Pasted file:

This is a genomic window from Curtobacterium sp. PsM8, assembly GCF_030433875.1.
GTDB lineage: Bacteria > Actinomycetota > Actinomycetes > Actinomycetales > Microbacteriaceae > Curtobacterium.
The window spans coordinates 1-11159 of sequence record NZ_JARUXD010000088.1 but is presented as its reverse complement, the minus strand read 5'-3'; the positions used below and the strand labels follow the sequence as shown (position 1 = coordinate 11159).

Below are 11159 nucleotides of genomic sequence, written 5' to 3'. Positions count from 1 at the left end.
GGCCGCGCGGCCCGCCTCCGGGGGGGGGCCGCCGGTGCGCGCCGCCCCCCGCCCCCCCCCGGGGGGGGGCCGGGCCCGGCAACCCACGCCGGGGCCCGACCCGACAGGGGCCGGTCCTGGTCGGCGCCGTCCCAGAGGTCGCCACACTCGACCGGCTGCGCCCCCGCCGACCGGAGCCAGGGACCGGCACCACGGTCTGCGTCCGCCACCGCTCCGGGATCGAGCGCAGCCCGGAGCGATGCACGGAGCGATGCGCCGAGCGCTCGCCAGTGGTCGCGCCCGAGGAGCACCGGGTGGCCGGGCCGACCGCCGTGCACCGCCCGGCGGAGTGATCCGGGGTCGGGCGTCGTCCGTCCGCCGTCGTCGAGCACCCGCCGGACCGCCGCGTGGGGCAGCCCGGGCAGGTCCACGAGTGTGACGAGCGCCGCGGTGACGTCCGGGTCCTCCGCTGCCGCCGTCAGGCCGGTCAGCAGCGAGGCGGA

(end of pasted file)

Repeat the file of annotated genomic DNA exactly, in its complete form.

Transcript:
This is a genomic window from Curtobacterium sp. PsM8, assembly GCF_030433875.1.
GTDB lineage: Bacteria > Actinomycetota > Actinomycetes > Actinomycetales > Microbacteriaceae > Curtobacterium.
The window spans coordinates 1-11159 of sequence record NZ_JARUXD010000088.1 but is presented as its reverse complement, the minus strand read 5'-3'; the positions used below and the strand labels follow the sequence as shown (position 1 = coordinate 11159).

Below are 11159 nucleotides of genomic sequence, written 5' to 3'. Positions count from 1 at the left end.
GGCCGCGCGGCCCGCCTCCGGGGGGGGGCCGCCGGTGCGCGCCGCCCCCCGCCCCCCCCCGGGGGGGGGCCGGGCCCGGCAACCCACGCCGGGGCCCGACCCGACAGGGGCCGGTCCTGGTCGGCGCCGTCCCAGAGGTCGCCACACTCGACCGGCTGCGCCCCCGCCGACCGGAGCCAGGGACCGGCACCACGGTCTGCGTCCGCCACCGCTCCGGGATCGAGCGCAGCCCGGAGCGATGCACGGAGCGATGCGCCGAGCGCTCGCCAGTGGTCGCGCCCGAGGAGCACCGGGTGGCCGGGCCGACCGCCGTGCACCGCCCGGCGGAGTGATCCGGGGTCGGGCGTCGTCCGTCCGCCGTCGTCGAGCACCCGCCGGACCGCCGCGTGGGGCAGCCCGGGCAGGTCCACGAGTGTGACGAGCGCCGCGGTGACGTCCGGGTCCTCCGCTGCCGCCGTCAGGCCGGTCAGCAGCGAGGCGGA